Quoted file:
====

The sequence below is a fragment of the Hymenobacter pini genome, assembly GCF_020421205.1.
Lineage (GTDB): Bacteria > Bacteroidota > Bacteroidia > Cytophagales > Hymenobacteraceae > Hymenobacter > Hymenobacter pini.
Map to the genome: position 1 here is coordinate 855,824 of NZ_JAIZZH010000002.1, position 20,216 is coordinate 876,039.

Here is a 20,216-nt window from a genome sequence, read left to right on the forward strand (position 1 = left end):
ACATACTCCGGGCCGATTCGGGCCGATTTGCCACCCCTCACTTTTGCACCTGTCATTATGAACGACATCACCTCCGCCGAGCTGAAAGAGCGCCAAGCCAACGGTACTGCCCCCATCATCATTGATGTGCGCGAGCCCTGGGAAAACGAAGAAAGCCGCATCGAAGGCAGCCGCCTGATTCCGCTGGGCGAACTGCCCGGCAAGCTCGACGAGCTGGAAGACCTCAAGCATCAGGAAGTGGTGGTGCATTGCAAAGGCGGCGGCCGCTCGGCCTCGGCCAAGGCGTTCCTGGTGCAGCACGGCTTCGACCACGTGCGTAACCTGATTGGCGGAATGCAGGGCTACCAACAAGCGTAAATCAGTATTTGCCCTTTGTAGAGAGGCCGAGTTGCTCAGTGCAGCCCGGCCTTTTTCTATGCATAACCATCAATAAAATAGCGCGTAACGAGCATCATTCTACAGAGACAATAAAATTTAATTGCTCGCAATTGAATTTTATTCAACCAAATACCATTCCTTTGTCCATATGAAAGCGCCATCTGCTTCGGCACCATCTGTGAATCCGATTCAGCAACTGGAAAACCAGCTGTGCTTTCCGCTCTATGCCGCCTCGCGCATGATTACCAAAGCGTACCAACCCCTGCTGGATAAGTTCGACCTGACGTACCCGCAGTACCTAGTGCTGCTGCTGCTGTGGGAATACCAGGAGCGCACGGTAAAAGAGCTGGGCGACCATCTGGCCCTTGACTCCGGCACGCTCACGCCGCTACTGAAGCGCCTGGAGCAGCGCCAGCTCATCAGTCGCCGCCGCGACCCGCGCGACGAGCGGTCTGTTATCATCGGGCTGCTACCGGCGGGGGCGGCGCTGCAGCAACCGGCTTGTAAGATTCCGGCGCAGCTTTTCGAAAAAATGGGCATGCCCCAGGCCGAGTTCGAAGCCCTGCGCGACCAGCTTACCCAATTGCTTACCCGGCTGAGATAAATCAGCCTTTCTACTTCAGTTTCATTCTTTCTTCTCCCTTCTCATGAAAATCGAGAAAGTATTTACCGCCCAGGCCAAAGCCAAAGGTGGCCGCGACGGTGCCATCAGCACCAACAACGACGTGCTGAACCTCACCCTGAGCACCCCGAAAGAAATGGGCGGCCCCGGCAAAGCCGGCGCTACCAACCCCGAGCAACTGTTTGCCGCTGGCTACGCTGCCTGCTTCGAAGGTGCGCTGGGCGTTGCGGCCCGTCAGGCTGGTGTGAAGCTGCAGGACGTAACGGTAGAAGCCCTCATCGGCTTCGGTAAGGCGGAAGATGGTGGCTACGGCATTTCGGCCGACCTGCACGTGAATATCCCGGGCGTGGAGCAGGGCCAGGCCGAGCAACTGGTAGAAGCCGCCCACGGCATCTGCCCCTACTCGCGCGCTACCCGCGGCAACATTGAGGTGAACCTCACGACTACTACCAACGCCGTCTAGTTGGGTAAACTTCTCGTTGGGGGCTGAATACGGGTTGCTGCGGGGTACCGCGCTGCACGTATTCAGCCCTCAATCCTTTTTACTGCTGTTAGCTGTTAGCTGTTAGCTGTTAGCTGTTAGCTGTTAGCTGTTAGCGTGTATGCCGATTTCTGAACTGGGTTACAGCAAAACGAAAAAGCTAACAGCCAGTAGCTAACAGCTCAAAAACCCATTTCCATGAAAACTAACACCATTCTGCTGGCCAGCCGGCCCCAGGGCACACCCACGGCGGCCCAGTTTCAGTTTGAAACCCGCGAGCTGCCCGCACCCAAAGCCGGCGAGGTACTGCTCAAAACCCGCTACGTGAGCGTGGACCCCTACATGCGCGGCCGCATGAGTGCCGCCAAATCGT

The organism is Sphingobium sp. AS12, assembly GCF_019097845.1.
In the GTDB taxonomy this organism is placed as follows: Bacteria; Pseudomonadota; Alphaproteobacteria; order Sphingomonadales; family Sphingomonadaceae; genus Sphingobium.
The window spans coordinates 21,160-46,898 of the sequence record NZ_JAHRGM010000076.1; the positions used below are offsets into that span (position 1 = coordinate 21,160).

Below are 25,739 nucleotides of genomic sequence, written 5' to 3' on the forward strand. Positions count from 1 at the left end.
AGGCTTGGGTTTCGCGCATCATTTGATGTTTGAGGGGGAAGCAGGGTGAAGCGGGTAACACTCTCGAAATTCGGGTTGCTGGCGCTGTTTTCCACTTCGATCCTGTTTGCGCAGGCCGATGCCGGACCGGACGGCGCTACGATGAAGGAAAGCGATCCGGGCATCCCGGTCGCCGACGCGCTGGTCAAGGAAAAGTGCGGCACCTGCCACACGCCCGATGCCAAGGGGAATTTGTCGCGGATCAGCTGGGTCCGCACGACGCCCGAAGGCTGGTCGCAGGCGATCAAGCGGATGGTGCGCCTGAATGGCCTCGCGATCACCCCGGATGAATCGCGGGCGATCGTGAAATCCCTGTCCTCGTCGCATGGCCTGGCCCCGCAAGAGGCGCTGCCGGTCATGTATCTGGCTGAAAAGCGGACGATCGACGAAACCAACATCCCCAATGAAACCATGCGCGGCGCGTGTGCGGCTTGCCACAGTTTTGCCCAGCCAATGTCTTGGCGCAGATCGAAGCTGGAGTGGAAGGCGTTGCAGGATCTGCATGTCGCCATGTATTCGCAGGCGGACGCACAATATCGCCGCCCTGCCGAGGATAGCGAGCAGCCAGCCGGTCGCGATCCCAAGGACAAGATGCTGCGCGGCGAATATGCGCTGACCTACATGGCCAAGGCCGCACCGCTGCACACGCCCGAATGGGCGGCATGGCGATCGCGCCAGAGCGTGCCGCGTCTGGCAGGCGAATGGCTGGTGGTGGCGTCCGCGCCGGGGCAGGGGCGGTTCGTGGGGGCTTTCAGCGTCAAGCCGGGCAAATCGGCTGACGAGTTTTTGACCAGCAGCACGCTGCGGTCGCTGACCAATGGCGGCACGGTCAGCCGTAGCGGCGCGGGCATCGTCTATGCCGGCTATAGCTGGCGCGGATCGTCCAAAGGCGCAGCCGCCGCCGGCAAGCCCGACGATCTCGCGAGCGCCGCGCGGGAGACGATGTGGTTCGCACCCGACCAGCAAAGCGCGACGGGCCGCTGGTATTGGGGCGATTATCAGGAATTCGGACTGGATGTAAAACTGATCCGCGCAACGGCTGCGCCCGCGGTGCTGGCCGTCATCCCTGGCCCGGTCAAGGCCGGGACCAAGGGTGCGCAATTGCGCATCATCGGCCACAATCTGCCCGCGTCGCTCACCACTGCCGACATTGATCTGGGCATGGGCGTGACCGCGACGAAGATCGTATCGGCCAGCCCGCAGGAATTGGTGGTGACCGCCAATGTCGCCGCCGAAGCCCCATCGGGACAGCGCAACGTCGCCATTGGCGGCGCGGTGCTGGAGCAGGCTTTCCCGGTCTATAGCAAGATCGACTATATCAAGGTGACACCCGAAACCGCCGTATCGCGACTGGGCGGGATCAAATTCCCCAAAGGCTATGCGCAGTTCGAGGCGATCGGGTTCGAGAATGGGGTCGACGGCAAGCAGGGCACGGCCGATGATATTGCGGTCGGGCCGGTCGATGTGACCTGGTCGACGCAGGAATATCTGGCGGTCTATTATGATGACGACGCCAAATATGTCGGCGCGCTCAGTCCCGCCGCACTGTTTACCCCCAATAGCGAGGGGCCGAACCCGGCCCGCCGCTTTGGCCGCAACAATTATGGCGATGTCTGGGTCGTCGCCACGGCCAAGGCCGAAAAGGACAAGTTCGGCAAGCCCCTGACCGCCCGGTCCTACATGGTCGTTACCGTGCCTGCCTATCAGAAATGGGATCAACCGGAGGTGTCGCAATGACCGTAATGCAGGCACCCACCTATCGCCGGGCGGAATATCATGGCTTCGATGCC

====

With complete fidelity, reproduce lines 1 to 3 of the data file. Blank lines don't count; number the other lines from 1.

The sequence below is a fragment of the Hymenobacter pini genome, assembly GCF_020421205.1.
Lineage (GTDB): Bacteria > Bacteroidota > Bacteroidia > Cytophagales > Hymenobacteraceae > Hymenobacter > Hymenobacter pini.
Map to the genome: position 1 here is coordinate 855,824 of NZ_JAIZZH010000002.1, position 20,216 is coordinate 876,039.